The modern international city of Shenzhen, in South China, continues to rise as the city celebrates the 35th anniversary of the establishment of the Shenzhen Special Economic Zone.
Former leader Deng Xiaoping mapped out an area of the city in the 1970s and designated it a special economic zone in 1980. To date, the zone has realized an average annual growth of 23.5 percent, accumulating more than 12 trillion yuan ($1.8 trillion) in GDP.
Its development became an economic juggernaut based on inclusiveness.
There is a famous saying in Shenzhen: “You become a Shenzhener once you come to the city”, a sentence that welcomes everyone who moves to the city to follow their dreams, including Pony Ma Huateng, founder of Tencent Holdings.
“I grew up, studied and established a business in Shenzhen, so I have witnessed how a small fishing village became today’s modern metropolis,” Ma said on Aug 25 at a meeting to celebrate Shenzhen’s birthday.
“The city’s openness, inclusiveness and encouragement of creativity leave the deepest impression,” Ma said. “Shenzhen is a city where young people can realize their ambitions.”
Up to June, Shenzhen-based Tencent was in the top five Internet companies in terms of market value in the world. In the first half of this year, Tencent achieved revenue of 45.8 billion yuan ($7.5 billion).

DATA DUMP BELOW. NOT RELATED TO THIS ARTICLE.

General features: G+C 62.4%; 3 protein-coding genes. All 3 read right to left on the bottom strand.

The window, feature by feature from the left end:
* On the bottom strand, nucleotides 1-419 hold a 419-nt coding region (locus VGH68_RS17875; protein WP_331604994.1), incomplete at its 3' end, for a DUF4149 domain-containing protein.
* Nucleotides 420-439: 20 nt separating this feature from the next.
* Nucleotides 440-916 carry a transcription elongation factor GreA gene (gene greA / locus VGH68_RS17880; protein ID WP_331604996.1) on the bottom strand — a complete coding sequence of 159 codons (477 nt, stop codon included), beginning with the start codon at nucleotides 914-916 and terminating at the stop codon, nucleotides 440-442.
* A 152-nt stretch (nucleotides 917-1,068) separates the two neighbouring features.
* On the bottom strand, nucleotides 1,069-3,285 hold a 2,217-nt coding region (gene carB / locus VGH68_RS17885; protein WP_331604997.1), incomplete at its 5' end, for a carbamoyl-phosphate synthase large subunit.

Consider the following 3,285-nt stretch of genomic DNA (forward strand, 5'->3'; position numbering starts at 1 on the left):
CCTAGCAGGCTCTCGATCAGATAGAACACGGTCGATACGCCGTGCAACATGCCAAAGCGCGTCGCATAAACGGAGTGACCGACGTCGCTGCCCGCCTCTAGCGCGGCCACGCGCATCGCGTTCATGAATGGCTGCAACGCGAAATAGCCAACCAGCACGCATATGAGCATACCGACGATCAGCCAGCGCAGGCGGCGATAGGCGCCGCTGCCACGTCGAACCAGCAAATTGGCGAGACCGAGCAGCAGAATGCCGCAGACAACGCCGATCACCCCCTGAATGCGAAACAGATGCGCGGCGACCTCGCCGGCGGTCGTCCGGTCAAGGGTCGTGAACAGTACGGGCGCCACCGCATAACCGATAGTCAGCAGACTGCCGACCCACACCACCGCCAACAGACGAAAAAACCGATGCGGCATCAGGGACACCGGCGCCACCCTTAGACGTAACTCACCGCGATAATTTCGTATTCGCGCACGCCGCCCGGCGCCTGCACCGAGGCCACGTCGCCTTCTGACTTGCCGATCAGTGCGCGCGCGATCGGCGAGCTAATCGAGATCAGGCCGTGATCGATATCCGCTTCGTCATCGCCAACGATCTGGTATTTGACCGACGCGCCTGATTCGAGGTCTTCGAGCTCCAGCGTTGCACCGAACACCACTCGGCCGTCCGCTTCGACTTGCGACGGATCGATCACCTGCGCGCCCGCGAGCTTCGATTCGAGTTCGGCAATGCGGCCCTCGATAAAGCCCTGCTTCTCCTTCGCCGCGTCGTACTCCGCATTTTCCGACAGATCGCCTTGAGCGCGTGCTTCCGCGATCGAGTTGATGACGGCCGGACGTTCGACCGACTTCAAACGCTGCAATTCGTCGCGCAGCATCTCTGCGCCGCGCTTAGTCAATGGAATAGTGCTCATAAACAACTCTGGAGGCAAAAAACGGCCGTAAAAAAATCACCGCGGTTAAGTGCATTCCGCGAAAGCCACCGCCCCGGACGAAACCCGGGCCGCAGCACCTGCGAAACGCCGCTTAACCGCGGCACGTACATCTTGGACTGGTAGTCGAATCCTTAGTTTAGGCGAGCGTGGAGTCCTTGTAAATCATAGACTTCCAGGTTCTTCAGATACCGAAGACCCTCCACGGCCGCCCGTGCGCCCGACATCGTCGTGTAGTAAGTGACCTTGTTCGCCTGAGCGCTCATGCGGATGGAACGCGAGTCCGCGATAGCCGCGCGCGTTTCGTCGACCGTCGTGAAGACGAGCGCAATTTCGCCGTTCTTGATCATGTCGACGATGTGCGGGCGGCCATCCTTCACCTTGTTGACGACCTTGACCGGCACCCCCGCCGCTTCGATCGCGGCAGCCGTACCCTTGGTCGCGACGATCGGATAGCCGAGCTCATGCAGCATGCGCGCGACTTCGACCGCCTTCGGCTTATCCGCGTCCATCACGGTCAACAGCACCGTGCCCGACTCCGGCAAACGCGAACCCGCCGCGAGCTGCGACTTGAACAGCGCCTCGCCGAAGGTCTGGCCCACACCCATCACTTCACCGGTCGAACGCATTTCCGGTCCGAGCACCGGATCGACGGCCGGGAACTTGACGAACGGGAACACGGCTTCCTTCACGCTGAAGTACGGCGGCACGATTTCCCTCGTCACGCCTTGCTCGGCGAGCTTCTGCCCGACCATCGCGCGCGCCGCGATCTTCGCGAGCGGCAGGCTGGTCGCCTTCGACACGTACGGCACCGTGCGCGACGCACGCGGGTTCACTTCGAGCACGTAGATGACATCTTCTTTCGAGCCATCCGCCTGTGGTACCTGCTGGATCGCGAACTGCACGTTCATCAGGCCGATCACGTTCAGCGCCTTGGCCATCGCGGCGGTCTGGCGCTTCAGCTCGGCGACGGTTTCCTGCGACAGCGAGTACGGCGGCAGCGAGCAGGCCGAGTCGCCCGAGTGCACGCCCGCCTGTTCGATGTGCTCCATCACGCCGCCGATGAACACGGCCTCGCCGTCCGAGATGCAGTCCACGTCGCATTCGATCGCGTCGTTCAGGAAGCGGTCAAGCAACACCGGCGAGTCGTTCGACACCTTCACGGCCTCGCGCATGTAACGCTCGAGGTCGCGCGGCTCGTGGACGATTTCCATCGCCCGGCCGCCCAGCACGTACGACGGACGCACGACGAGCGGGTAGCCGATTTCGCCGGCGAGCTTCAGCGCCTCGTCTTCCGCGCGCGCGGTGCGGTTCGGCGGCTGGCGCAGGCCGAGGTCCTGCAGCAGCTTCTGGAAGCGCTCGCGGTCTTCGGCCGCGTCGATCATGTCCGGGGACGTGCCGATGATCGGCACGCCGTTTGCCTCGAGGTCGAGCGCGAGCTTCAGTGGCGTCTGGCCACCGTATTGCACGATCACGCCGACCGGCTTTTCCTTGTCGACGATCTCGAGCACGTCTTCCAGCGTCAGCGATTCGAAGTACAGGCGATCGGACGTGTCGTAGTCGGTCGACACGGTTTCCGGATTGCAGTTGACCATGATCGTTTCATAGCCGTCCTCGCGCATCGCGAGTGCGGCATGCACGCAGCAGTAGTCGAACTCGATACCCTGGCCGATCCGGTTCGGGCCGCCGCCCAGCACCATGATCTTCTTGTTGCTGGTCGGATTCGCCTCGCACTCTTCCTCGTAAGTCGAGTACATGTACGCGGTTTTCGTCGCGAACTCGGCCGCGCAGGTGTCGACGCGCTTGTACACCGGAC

So far, Shenzhen has more than 6,700 high-tech enterprises and 1,146 innovative startups, according to government statistics.
While the city was devoted to drawing talent and excellence from around China, many foreign enterprises were also attracted by its inclusive attitude toward startups.
MyOffer, which helps international students with university placements, overseas internships and career development, recently moved its office from London to Shenzhen.
Hao Philip, the company founder and CEO, said the city’s dynamic environment and government support are the major reasons for the relocation.
Besides, its location has become a natural advantage, Hao said.
“Shenzhen’s geographic location is also a key reason why we decided to relocate from London this year. Shenzhen sits between the Chinese mainland, Hong Kong and Macao, as well as the whole of Southeast Asia,” Hao said.
However, Shenzhen’s rapid development also faces many challenges. Education is one of the most pressing.
Xu Yangsheng, president of The Chinese University of Hong Kong, Shenzhen, proposed that Shenzhen should take full advantage of Hong Kong’s education resources and use them as a channel to attract more international talent.